Seed Starting Basics

Follow these simple seed starting tips to get a head start on gardening season.

| June 2018

In Welcome to the Farm: How-to Wisdom from The Elliott Homestead, Shaye Elliot teaches readers how they can live a homestead lifestyle without a farm. In this fully illustrated how-to, Elliot shows readers how to harvest their own vegetables, milk a dairy cow, can jams and jellies, and more! The following excerpt is from Chapter 1, "The Home Garden."

Why start seeds? Great question, my friend. One would start seeds if one needed to get a jump-start on the gardening season. Up here in the north, we need to start a few crops indoors if we ever hope to get a harvest before the first frost. Tomatoes, eggplant, peppers, and other long-season vegetables require more frost-free days than we have. So starting them indoors allows us to grow them for a while inside, move them outside to the garden beds when it's safe, and harvest the bounty before the frost arrives in the fall.

There are other benefits to starting seeds yourself, not the least of which is control over what you grow. Unlike the nurseries and home — improvement stores that carry only a few dozen varieties, there are (literally!) limitless options of seeds available to the home gardener. This means you have freedom to choose exactly the variety you'd like. On top of increased growing options, the cost of seeds is significantly lower than buying starts.

Tips for Seed Starting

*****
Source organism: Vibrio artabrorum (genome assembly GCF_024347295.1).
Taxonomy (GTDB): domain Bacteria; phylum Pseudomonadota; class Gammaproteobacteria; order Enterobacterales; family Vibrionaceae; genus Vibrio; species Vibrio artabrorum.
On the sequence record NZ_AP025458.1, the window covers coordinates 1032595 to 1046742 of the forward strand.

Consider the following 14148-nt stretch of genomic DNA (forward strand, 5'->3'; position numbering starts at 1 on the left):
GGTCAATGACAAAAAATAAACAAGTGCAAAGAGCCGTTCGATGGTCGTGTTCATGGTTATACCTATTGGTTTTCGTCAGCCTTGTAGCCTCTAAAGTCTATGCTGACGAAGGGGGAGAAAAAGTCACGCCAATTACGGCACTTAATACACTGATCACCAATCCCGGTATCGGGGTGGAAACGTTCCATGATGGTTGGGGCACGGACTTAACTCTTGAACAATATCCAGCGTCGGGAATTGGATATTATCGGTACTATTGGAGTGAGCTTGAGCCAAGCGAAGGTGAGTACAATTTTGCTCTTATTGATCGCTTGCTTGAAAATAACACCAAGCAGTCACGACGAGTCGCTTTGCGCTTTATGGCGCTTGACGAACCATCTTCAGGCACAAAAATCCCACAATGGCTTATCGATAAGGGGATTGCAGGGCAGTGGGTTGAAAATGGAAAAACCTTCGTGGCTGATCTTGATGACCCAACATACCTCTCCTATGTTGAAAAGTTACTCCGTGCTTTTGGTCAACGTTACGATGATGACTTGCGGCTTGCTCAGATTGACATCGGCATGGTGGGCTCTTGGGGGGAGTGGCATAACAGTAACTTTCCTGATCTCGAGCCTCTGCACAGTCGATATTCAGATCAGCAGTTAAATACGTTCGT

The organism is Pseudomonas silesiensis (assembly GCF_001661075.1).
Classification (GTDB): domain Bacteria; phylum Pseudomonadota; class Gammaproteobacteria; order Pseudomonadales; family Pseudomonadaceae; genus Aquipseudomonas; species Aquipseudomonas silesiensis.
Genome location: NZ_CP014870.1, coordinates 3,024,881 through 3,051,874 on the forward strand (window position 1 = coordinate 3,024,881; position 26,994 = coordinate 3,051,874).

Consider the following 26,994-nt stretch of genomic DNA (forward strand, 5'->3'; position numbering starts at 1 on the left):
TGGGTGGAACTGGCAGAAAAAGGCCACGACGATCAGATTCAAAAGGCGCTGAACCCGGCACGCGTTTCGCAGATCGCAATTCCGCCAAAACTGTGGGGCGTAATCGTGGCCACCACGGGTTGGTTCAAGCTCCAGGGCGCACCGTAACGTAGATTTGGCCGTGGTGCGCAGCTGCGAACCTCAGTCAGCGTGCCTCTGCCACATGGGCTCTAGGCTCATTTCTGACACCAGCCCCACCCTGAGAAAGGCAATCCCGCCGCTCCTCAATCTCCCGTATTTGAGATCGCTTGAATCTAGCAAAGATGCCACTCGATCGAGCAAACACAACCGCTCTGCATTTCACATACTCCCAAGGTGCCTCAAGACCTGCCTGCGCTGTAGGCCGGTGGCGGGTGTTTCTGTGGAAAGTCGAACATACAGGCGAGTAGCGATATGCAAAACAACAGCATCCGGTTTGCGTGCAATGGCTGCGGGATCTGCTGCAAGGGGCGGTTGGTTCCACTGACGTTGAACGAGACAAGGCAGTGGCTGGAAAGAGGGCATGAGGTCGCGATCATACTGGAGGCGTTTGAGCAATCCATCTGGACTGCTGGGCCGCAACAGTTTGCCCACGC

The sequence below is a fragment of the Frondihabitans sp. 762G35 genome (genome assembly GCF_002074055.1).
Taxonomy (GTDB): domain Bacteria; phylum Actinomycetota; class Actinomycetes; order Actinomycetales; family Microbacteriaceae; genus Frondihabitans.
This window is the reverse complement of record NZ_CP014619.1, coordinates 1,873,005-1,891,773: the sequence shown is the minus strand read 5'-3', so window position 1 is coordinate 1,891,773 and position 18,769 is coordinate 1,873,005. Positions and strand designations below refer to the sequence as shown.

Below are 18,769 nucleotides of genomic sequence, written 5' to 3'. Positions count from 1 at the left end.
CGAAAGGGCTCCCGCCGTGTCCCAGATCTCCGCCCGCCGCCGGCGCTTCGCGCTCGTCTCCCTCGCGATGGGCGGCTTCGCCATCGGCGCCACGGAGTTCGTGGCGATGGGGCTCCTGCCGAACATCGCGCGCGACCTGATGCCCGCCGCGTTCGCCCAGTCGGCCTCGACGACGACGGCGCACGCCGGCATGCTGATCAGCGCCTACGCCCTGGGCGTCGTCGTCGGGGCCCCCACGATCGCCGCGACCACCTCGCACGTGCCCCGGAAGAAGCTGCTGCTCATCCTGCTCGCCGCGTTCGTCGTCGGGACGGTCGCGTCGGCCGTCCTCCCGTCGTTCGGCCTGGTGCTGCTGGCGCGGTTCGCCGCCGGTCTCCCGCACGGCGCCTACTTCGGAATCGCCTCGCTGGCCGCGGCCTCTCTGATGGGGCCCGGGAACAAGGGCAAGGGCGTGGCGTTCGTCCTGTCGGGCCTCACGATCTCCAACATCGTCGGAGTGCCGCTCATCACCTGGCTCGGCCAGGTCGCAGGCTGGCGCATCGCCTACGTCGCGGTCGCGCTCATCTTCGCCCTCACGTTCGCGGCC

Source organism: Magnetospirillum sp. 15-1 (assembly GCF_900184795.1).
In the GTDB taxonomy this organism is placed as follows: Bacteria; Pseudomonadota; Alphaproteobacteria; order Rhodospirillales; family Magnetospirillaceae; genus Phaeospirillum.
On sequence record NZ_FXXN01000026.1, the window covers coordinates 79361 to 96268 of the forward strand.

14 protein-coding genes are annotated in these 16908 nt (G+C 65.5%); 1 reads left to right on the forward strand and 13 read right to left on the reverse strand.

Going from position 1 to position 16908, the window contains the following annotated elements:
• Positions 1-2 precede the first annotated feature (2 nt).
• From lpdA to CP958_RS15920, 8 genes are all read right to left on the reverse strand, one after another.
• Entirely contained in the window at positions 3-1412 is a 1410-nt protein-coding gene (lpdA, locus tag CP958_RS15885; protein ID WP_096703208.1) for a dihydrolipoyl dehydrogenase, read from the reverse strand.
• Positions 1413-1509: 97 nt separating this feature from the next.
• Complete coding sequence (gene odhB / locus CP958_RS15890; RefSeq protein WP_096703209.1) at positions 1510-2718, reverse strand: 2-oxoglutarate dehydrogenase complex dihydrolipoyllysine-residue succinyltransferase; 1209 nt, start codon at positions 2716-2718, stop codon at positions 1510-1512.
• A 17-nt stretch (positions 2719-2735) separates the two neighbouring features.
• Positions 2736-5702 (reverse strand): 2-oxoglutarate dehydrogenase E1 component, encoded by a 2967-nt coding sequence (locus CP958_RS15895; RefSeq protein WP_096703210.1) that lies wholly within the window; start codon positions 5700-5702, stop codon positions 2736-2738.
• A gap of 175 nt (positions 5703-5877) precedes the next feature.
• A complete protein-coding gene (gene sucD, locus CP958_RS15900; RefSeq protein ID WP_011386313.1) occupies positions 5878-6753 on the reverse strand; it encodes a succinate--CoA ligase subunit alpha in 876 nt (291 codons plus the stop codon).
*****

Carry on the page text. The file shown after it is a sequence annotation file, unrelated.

Don't start too many. Often, it's easy for us gardeners to get overzealous (points to self) and start too many seeds from too many different varieties. Keep it simple. Once you've mastered a few basics, expand your repertoire.

Water from the ground up. Seedlings are extremely sensitive and watering them from overhead with a watering can may cause disruption in the airy potting soil and can also cause the soil to crust over a bit. Instead, plant the seeds in pots with drainage holes in the bottom and place the pots in a tray that can hold water. This way, the soil and seedlings can absorb water from below as they need it, maintaining a consistent moisture level and preventing any damage to the soil aeration or seedling.

Follow package directions. Often the seed packet will tell you exactly when to start your seeds. These instructions are there for a reason. If started too soon, some seeds (such as cucumbers) will suffer. I know rules are meant to be broken... but try to control yourself a wee bit.

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